The Future Ocean Cluster of Excellence and its partners in Kiel are a globally-important centre for interdisciplinary ocean research in the full range of academic disciplines. But the Cluster has always recognised that producing new knowledge is only part of the story. The other equally important part involves communicating that knowledge, getting in dialogue with a non-scientific audience and spreading new findings to promote marine topics.

This approach addresses the classic stakeholders such as NGOs, politicians, industry and decision makers, but even more so the general public, who ultimately fund this science.

The Future Ocean recognises its responsibility to communicate both general knowledge on marine topics, and also new findings from research. It brings its insights to the public in formats that are dialogue-orientated, easy to digest, and understandable to both highly educated and less informed citizens. Children are a particular focus. "If we can't teach our research to our children, we cannot expect the general public to understand what our mission is about" says Friederike Balzereit, outreach manager from the Cluster. Science communication is therefore central to the Future Ocean's thinking and activities. Balzereit continues: "To address this priority, our science communication activities build on a global record of innovative outreach. The focus is on growing public awareness for scientifically sound solutions to real-world problems." And while the Cluster works with excellent communications specialists, this activity is not delegated exclusively to these experts. It informs the thinking of everyone in Future Ocean, including researchers, technicians and students, who are actively involved in bringing science to the public. Dialogue is the key to the whole communication strategy, which is intended to fill people with enthusiasm about the ocean and to strengthen the interface between science, policy and public to increase engagement. This means that the aim of making science understandable to those beyond the ocean community is critical.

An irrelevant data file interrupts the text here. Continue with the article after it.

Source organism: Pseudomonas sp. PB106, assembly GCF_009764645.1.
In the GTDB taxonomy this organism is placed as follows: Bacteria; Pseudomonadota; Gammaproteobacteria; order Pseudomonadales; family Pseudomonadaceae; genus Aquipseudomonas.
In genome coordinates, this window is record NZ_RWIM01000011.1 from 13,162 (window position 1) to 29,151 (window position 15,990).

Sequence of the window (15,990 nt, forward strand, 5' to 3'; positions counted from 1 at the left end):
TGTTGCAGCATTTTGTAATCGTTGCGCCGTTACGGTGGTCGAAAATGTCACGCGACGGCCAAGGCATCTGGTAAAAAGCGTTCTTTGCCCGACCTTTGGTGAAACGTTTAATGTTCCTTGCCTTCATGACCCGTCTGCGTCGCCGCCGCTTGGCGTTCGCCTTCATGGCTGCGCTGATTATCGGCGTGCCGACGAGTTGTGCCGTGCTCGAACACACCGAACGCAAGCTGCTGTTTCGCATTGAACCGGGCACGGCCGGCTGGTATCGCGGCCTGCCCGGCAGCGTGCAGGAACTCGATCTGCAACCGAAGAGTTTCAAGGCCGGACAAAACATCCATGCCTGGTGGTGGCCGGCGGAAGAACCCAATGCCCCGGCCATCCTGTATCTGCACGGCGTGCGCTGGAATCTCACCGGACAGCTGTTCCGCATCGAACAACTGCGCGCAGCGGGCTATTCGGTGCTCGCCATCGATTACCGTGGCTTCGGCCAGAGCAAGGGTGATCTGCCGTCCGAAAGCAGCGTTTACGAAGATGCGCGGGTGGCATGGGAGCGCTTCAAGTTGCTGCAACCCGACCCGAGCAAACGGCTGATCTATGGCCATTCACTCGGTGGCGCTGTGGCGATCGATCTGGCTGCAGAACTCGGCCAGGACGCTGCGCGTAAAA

To achieve this, the Cluster has successfully implemented a number of initiatives. Some are traditional outreach options for publicly-funded research, including a project website, a blog and school materials. But the cluster goes far beyond those activities. It has developed original concepts for science exhibitions, a full social media strategy, and a lab for school children and their teachers. It works with partner organisations to improve outreach to their stakeholder groups and in one of its latest endeavours, plans to implement a so-called Ocean Media Lab. Here the latest visualisation techniques will be used to make science education appealing for young as well as adult participants.

Online presence

The Future Ocean's main presence in cyberspace is still its website. This is the first point of contact for news from Kiel's research institutes and partner organisations. It also links visitors to other activities, such as the oceanblogs platform and the cluster's social media resources. And the website does not just provide immediate news about research projects. It provides deeper information on topics such as plastics [1] and is a virtual guide to the travelling exhibition "Future Ocean Dialogue"[2] (see box).

Social media have been growing into an important piece of Kiel's online presence. By setting up the oceanblogs platform [3] to host numerous ocean-related blogs in one place, it has become possible to create stronger links between events, expeditions and research projects, while presenting visual content in line with the demands of the younger generation for science communication. This participatory activity is intended to reach new public and cross-disciplinary audiences, and includes popular Twitter and Youtube channels.


School children explore the ocean during the Future Ocean Dialogue exhibition in Fortaleza, Brazil.

Approaching People